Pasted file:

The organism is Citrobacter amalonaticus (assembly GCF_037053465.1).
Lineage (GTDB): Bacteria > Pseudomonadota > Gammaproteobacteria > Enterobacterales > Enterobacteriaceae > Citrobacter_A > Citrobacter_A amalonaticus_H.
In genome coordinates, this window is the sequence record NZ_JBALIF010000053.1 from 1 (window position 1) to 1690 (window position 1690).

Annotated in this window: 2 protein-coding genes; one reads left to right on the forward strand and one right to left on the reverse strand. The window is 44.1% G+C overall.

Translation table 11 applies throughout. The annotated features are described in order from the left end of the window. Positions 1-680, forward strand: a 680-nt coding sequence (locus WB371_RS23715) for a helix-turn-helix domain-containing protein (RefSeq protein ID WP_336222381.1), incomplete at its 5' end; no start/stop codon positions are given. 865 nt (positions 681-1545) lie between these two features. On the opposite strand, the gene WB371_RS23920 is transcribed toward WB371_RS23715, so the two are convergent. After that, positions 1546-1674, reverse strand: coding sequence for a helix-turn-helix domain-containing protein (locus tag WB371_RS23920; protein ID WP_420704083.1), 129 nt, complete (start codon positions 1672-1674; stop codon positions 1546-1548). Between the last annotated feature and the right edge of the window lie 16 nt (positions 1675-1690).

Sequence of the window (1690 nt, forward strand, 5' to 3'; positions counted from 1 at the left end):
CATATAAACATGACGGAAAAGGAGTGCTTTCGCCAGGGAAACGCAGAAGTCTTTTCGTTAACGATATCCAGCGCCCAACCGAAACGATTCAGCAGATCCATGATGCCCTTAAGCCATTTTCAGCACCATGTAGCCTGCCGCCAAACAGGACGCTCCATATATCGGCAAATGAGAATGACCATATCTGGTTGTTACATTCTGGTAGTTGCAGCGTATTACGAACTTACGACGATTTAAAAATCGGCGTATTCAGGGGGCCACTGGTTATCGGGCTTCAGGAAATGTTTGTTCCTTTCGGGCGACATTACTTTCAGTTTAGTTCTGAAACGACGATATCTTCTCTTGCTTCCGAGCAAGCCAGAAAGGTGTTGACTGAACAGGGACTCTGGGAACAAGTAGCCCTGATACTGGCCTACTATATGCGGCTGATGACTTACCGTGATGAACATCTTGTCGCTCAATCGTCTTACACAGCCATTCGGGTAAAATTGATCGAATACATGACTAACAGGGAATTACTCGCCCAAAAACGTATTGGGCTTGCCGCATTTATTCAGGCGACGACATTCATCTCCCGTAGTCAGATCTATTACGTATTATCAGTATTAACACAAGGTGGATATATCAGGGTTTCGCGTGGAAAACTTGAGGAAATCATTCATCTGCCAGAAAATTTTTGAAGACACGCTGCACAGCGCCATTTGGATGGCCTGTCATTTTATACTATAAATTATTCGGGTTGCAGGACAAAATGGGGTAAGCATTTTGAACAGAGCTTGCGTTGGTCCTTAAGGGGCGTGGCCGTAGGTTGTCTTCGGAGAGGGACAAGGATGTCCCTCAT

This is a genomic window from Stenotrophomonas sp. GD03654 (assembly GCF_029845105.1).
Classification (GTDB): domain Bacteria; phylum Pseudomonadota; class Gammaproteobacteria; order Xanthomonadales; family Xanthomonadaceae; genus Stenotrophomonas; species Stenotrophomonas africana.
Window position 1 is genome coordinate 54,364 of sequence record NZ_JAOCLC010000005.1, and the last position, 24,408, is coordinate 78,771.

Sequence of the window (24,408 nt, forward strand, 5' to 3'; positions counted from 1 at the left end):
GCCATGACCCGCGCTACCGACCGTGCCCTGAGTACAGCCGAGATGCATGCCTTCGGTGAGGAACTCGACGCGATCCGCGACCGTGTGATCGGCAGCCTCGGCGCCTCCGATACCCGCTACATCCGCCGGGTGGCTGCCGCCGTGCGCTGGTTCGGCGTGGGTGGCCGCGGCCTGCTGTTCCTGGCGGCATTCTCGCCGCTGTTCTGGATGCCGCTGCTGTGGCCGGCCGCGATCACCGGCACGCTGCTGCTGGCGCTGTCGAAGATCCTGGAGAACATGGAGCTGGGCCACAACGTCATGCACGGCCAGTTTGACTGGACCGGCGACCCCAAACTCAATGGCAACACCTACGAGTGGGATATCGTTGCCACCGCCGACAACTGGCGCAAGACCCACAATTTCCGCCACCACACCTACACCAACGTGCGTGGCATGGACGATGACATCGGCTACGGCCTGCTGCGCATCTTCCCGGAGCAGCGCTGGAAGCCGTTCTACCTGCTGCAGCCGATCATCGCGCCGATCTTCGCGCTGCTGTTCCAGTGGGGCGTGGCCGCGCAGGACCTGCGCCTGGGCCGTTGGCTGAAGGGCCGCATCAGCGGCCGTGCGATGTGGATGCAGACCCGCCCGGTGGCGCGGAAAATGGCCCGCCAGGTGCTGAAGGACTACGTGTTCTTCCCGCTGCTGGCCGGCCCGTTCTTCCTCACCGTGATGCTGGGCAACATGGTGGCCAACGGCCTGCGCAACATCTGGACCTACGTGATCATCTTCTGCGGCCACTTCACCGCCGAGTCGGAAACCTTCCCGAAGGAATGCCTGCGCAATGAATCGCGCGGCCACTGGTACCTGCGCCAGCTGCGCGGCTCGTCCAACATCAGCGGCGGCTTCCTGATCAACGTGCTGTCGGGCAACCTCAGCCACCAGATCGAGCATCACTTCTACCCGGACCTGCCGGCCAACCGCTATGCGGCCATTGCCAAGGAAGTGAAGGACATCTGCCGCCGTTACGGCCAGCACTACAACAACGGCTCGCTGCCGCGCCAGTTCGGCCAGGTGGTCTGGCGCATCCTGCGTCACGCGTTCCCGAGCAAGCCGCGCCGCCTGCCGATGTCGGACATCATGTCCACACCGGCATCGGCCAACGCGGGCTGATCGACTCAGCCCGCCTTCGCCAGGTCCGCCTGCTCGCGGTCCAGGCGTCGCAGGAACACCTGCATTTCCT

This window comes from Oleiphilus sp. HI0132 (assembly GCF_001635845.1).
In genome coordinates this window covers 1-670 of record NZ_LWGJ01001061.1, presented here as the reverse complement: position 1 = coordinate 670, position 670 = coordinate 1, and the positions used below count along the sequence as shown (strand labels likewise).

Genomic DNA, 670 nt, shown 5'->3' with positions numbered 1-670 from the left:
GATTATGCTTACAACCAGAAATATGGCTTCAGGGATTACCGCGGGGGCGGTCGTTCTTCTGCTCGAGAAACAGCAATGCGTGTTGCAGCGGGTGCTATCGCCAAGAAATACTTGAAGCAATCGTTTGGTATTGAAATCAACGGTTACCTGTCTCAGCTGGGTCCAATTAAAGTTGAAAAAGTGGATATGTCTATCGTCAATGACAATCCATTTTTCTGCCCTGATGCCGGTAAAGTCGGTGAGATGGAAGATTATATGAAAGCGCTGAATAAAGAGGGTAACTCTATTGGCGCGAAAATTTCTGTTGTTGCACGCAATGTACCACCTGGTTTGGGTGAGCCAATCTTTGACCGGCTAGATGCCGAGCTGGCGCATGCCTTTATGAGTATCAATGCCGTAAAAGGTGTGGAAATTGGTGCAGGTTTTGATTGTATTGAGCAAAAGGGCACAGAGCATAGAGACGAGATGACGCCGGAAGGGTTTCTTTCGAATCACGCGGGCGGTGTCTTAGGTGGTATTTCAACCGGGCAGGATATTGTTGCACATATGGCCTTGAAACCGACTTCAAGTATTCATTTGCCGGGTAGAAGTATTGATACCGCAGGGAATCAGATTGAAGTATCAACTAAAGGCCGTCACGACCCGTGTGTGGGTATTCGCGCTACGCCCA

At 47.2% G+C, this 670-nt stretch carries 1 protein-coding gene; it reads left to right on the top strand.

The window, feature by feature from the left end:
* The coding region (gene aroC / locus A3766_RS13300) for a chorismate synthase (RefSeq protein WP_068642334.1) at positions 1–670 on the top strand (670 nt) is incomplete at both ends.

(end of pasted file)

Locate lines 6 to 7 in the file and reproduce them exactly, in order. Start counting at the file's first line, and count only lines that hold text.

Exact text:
Sequence of the window (1690 nt, forward strand, 5' to 3'; positions counted from 1 at the left end):
CATATAAACATGACGGAAAAGGAGTGCTTTCGCCAGGGAAACGCAGAAGTCTTTTCGTTAACGATATCCAGCGCCCAACCGAAACGATTCAGCAGATCCATGATGCCCTTAAGCCATTTTCAGCACCATGTAGCCTGCCGCCAAACAGGACGCTCCATATATCGGCAAATGAGAATGACCATATCTGGTTGTTACATTCTGGTAGTTGCAGCGTATTACGAACTTACGACGATTTAAAAATCGGCGTATTCAGGGGGCCACTGGTTATCGGGCTTCAGGAAATGTTTGTTCCTTTCGGGCGACATTACTTTCAGTTTAGTTCTGAAACGACGATATCTTCTCTTGCTTCCGAGCAAGCCAGAAAGGTGTTGACTGAACAGGGACTCTGGGAACAAGTAGCCCTGATACTGGCCTACTATATGCGGCTGATGACTTACCGTGATGAACATCTTGTCGCTCAATCGTCTTACACAGCCATTCGGGTAAAATTGATCGAATACATGACTAACAGGGAATTACTCGCCCAAAAACGTATTGGGCTTGCCGCATTTATTCAGGCGACGACATTCATCTCCCGTAGTCAGATCTATTACGTATTATCAGTATTAACACAAGGTGGATATATCAGGGTTTCGCGTGGAAAACTTGAGGAAATCATTCATCTGCCAGAAAATTTTTGAAGACACGCTGCACAGCGCCATTTGGATGGCCTGTCATTTTATACTATAAATTATTCGGGTTGCAGGACAAAATGGGGTAAGCATTTTGAACAGAGCTTGCGTTGGTCCTTAAGGGGCGTGGCCGTAGGTTGTCTTCGGAGAGGGACAAGGATGTCCCTCAT